The time to use sequins only at New Years’ Eve is OVER! This season sequins will be in every outfit, from day to night time.
I do think that using sequins in an interior requires a bit of caution to prevent the whole décor from becoming tiring and just too much, but smaller accents are much easier to incorporate and still introduce a touch of shine and fun!
Sequin cushions are a classic. But these ones by Jan Constantine are pretty special. They have just a word written in sequins on a white wool felt background. The whole border of both the cushion and the lettering is finished with gold thread for an end result that is actually elegant.
And if a more formal occasion occurs or you just need a change, you can proudly display the back side. The gold thread becomes the focal point and two tone-on-tone buttons complete the look.
Woven baskets have been and still are a huge element of bohemian-ethnic styles. But with a sequin strip on the bottom, the effect is definitely new! And if you fold the top part inside you can get a full-sequin basket, genius!
This particular one is hand woven in Vietnam and the proceeds of the whole Oxfam online shop are invested to help people out of poverty. It's always good when a beautiful product supports a noble cause, isn't it?
A good way to make sequins “less invasive” is to use them where they’re partially hidden from view. The inside of a lamp shade is a very good example that will also make for a huge light reflection!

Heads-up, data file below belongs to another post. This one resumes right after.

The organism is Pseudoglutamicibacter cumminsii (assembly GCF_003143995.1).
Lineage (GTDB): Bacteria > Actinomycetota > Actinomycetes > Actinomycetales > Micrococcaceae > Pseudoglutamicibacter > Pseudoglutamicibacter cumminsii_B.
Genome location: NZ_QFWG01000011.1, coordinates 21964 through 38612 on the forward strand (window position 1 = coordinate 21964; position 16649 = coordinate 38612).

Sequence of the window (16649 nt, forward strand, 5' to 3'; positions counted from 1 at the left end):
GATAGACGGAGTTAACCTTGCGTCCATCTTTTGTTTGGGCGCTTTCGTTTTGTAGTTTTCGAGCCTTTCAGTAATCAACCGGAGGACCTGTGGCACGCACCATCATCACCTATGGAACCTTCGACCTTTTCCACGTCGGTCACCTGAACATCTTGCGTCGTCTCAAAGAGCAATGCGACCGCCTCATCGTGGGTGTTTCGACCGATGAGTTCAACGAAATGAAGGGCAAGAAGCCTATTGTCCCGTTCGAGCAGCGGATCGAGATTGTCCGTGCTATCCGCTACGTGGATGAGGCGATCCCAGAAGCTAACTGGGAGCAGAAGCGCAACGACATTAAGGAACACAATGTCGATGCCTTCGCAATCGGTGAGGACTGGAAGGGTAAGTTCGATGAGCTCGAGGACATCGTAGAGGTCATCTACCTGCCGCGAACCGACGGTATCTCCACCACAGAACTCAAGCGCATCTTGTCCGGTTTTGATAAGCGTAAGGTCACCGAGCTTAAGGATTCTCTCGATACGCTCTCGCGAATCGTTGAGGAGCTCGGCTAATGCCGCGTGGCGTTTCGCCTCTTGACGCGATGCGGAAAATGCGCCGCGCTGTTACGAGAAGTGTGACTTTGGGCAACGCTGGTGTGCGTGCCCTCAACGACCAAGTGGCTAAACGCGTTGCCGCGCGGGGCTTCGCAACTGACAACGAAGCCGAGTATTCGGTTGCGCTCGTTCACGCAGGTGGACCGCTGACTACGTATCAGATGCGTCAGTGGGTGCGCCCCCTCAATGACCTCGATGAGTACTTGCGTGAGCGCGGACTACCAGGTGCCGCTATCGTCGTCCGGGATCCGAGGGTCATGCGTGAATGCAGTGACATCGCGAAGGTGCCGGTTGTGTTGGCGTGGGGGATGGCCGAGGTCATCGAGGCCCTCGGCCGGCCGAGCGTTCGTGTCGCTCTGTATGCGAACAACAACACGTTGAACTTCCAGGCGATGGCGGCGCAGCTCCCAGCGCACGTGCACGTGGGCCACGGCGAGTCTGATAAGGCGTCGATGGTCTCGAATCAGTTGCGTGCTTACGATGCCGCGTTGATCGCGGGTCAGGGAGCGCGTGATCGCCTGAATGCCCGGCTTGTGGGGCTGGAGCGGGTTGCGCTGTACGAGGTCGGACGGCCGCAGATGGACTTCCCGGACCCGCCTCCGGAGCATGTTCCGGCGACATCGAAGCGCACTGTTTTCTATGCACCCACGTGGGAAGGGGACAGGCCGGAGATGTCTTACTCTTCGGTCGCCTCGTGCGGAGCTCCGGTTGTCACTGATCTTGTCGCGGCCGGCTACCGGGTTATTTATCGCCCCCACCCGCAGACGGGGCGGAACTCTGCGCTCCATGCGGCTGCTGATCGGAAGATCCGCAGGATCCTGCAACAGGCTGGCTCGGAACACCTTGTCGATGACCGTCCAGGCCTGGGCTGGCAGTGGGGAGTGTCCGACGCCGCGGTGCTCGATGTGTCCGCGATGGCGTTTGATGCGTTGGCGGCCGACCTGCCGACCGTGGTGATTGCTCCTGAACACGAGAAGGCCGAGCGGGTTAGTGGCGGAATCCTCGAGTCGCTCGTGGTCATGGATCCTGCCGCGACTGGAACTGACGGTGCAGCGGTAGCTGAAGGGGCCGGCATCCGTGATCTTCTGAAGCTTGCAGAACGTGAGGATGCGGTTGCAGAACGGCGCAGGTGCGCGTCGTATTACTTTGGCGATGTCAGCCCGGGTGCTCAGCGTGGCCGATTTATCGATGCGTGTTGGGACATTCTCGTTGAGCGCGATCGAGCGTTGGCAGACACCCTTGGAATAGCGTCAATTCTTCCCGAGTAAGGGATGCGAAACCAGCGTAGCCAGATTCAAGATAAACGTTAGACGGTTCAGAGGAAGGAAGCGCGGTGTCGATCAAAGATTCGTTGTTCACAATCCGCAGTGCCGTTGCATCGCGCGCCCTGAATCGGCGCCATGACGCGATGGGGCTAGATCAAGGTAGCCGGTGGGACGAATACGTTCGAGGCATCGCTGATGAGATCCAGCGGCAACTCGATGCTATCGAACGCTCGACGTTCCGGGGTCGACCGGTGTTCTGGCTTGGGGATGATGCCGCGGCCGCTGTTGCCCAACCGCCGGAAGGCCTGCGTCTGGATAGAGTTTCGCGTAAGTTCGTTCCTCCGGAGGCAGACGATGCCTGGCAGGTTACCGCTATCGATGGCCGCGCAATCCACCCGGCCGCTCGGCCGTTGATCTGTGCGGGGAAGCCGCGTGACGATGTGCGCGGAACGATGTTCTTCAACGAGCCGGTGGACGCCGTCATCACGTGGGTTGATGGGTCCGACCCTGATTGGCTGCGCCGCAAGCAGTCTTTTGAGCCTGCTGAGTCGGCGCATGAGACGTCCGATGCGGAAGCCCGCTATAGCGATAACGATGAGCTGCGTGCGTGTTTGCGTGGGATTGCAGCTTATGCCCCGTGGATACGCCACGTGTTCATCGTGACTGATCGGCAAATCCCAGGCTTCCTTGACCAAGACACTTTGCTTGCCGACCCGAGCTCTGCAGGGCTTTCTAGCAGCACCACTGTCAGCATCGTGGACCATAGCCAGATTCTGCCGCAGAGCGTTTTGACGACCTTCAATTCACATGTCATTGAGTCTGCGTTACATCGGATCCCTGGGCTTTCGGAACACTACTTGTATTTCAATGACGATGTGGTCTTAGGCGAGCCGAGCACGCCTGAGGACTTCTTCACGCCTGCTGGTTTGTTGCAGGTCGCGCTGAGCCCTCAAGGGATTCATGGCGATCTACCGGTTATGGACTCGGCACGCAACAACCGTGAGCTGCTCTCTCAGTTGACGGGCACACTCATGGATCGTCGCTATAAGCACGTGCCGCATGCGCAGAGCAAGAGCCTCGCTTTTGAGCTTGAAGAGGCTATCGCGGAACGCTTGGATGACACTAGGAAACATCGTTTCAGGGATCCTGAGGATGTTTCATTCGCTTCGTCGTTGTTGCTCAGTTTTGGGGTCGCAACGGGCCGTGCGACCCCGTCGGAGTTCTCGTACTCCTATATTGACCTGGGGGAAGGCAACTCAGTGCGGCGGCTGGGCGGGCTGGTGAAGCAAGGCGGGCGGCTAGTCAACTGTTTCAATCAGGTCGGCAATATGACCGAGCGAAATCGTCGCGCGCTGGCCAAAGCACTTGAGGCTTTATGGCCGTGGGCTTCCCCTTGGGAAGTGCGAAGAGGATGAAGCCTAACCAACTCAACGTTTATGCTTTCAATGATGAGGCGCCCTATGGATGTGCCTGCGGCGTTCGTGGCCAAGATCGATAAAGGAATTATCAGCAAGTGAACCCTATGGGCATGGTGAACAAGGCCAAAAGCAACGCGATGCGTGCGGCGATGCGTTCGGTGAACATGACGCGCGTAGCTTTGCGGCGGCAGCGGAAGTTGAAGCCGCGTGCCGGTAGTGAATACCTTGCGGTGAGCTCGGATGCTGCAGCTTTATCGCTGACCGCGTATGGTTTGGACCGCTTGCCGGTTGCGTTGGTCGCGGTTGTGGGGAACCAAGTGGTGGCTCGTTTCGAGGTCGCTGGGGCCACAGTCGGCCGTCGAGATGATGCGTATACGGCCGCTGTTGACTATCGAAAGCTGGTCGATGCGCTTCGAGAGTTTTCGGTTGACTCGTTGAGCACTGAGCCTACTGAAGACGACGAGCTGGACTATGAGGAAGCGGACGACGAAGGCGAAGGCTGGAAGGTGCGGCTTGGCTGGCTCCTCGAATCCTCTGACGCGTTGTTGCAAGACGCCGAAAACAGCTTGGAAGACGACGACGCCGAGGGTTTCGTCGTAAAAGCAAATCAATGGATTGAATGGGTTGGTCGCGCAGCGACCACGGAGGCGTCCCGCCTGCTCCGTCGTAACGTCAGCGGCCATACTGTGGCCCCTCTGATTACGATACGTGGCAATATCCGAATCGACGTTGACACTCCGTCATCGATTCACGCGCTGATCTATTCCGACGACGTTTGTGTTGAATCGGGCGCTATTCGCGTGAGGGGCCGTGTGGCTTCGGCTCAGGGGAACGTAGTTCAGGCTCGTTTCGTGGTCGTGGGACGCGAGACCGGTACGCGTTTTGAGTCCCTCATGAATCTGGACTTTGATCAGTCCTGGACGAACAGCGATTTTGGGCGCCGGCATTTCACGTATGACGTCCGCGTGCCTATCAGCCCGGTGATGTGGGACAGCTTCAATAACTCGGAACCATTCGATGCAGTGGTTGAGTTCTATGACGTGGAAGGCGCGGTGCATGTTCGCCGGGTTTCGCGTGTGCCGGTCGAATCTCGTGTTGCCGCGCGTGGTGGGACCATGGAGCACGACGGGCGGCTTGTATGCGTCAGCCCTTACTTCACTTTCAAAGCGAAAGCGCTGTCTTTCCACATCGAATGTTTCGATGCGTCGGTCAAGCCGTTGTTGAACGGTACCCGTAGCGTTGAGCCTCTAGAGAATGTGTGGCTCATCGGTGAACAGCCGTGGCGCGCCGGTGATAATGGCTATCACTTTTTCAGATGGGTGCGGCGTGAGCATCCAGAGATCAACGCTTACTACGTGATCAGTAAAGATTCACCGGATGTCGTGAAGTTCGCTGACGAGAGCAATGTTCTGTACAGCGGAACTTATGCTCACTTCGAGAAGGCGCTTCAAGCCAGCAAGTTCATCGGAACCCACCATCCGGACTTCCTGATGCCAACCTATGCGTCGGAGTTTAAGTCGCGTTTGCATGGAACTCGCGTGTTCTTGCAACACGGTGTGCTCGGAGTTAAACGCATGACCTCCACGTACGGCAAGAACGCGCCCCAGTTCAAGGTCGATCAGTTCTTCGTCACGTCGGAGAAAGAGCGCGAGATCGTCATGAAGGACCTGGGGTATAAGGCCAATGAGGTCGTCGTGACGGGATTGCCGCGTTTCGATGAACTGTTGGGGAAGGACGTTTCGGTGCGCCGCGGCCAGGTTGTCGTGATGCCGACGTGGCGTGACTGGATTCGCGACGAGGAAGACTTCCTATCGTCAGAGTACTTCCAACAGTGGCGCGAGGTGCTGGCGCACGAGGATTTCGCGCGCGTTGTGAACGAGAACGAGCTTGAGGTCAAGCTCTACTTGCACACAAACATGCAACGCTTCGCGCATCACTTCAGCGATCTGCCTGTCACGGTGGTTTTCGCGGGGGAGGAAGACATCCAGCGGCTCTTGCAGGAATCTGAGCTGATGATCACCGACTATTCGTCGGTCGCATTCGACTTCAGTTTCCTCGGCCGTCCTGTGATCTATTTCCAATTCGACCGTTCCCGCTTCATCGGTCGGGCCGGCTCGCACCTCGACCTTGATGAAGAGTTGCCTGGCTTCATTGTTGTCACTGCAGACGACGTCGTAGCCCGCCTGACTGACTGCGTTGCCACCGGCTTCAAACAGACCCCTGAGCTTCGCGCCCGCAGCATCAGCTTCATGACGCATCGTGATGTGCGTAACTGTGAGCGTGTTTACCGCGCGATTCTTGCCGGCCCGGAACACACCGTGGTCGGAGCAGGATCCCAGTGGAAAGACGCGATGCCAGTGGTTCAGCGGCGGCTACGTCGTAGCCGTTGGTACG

Speaking about light reflection, a candle holder is another great place to use sequins. This one is from the Etsy shop The Mermaids singing and it would be perfect to create ambiance for an outdoor evening drink!
Sequins are bold by nature, and sometimes the right thing to do is just go with the boldness! It’s certainly the case for this golden tablecloth, completely covered in sequins. To tone it down, it can be partially covered with another plainer tablecloth, for a modern and original layered effect.
And what about this super bold wallpaper? It’s by Tracy Kendall (the same designer of the wallpaper we looked at in the article dedicated to fringes) and is made out of giant sequins. I like this application because the zigzag pattern creates a decorative feature on the wall that looks much more balanced and portable than just covering the entire wall in sequins.
So...is this trend tempting you? Any sequin-related plan for the coming season?
This article concludes the mini-series on spring trends borrowed from fashion and brought to interior design (see below for a general recap).
I hope you’ve enjoyed it the same way I did!
Previous articles on this series:
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